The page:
Mumbai: The Reserve Bank of India (RBI) has identified 40 large defaulters as the next lot of firms where banks will push for an early resolution, a government official said on condition of anonymity.
Along with the 12 cases where bankruptcy proceedings have already started, these would account for 60-65% of the bad loans clogging the banking system, this person added.
An RBI spokesperson declined comment.
A speedy resolution of these cases “will keep the banking system running", the government official said. He added that invoking the Insolvency and Bankruptcy Code won’t be the default option for resolving these accounts and lenders will also look at other mechanisms such as joint lenders’ forums.
Indian banks are sitting on a stressed asset pile of more than Rs10 trillion, of which gross bad loans accounted for Rs8.29 trillion at the end of the June quarter. The rest are restructured loans.
In June, RBI identified 12 accounts accounting for 25% of gross bad loans in the system for immediate bankruptcy proceedings. Except for Era Infra Engineering Ltd, the other 11 cases have been admitted by the National Company Law Tribunal (NCLT) by now.
At that time, the central bank had also said that lenders should finalize a resolution plan within six months for their top 500 stressed accounts. If they failed to find a resolution through other means, then they should move the NCLT for bankruptcy, RBI said.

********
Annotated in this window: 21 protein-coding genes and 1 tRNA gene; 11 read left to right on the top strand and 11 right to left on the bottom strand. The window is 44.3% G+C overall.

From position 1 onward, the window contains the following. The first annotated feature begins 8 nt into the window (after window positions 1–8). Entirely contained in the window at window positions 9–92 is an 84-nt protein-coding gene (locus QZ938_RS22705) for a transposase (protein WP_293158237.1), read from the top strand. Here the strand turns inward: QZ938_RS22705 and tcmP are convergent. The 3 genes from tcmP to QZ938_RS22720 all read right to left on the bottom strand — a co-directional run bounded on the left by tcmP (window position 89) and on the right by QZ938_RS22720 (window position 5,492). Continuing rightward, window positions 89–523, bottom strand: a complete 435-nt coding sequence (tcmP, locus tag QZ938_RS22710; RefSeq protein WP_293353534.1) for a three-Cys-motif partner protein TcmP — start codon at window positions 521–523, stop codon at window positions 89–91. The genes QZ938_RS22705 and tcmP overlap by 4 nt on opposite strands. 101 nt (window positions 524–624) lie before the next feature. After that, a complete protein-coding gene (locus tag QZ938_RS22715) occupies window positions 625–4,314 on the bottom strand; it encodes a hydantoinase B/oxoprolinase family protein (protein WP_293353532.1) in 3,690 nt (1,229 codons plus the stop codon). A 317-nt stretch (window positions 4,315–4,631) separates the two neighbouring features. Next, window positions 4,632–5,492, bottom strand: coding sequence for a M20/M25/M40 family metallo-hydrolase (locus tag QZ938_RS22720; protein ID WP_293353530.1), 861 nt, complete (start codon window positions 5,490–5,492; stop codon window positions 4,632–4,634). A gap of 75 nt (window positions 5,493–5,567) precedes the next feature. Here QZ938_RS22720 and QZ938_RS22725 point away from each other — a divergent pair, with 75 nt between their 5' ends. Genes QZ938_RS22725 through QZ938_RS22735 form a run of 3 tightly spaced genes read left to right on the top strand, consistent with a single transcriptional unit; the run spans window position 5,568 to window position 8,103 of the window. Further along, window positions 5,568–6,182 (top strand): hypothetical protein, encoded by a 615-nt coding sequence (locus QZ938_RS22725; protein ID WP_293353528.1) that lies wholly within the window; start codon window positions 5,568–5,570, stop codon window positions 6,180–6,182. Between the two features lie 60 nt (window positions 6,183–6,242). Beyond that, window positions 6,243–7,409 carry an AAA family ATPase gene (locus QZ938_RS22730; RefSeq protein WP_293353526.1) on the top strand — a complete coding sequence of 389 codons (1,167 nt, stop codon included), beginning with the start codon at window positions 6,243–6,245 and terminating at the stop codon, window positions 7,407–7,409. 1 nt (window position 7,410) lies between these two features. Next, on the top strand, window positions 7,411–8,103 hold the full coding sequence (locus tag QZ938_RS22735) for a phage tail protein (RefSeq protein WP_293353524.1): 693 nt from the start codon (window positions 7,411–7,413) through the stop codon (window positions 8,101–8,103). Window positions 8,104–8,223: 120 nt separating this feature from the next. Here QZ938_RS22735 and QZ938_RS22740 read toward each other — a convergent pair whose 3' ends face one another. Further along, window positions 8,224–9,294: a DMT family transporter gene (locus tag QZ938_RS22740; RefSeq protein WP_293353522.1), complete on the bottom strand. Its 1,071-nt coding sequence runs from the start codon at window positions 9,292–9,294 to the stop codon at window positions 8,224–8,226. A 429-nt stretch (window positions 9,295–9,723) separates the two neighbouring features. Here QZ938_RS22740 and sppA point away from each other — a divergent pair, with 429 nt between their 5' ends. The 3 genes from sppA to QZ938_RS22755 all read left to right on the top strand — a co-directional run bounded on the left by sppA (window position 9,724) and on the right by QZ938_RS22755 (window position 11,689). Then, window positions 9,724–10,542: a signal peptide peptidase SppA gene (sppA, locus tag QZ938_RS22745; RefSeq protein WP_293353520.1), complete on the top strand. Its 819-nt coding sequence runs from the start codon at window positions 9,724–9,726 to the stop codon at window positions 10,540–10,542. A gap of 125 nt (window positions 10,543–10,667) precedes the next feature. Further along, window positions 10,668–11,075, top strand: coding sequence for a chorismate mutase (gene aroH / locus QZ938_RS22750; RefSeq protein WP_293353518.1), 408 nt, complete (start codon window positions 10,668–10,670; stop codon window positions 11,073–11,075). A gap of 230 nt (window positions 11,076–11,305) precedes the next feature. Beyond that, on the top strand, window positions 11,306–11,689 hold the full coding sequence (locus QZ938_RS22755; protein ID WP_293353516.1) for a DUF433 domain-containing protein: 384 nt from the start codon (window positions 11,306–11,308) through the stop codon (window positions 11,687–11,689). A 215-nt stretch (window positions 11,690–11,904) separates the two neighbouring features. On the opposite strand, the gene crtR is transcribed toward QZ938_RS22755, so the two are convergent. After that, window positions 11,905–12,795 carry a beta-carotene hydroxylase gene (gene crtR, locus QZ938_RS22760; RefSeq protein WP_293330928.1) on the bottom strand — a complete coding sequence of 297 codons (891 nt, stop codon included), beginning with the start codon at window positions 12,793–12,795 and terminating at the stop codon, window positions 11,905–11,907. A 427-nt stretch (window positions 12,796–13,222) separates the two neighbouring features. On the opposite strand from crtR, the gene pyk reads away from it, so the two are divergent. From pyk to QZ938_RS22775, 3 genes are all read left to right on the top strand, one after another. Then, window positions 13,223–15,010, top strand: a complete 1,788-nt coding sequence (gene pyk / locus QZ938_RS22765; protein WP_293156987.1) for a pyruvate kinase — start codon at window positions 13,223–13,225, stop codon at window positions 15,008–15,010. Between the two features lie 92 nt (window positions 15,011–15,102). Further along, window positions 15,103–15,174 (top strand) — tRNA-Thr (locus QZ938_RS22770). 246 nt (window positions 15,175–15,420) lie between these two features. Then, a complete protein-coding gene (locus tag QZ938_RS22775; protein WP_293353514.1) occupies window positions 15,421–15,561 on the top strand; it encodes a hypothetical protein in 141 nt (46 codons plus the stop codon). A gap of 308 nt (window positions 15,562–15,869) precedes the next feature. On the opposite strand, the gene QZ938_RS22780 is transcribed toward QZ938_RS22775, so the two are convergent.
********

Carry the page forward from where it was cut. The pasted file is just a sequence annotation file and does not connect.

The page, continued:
“It has to been seen from which sectors these 40 large accounts are coming from. Interest has been shown by global investors in a few of the commodity companies which have been referred so far," said Siddharth Purohit, senior banking analyst, Angel Broking. “Banks will prefer resolution over liquidation, given lower incremental provisioning requirement in the former," he added.
Post identification of 12 large accounts, RBI asked banks to set aside 50% as provisioning for accounts referred under NCLT and 100% in case it is forced into liquidation. However, bankers said that there is no clarity on provisioning requirements for any fresh cases that might go to NCLT, Mint reported on 16 August.
Still, fearing a rise in provisioning, most lenders are identifying accounts which have remained bad in their books for at least three to four years or where liquidation is the last resort for recovery, the report said.
To be sure, banks have four more months to go to find resolutions for the top defaulter accounts before they invoke insolvency proceedings.
The central bank had also made it easier to pursue other options for resolution.
In May, RBI had slashed the minimum votes required in a joint lenders’ forum to reach a decision. Now, decisions agreed to by 60% of creditors by value and 50% by number would be the basis for corrective action plans, compared with assent of 60% by number of creditors and 75% by value to achieve resolution earlier.
Similarly, in June, the central bank expanded the scope of its oversight committee to approve all resolution cases where the aggregate exposure of the banking industry is above Rs500 crore.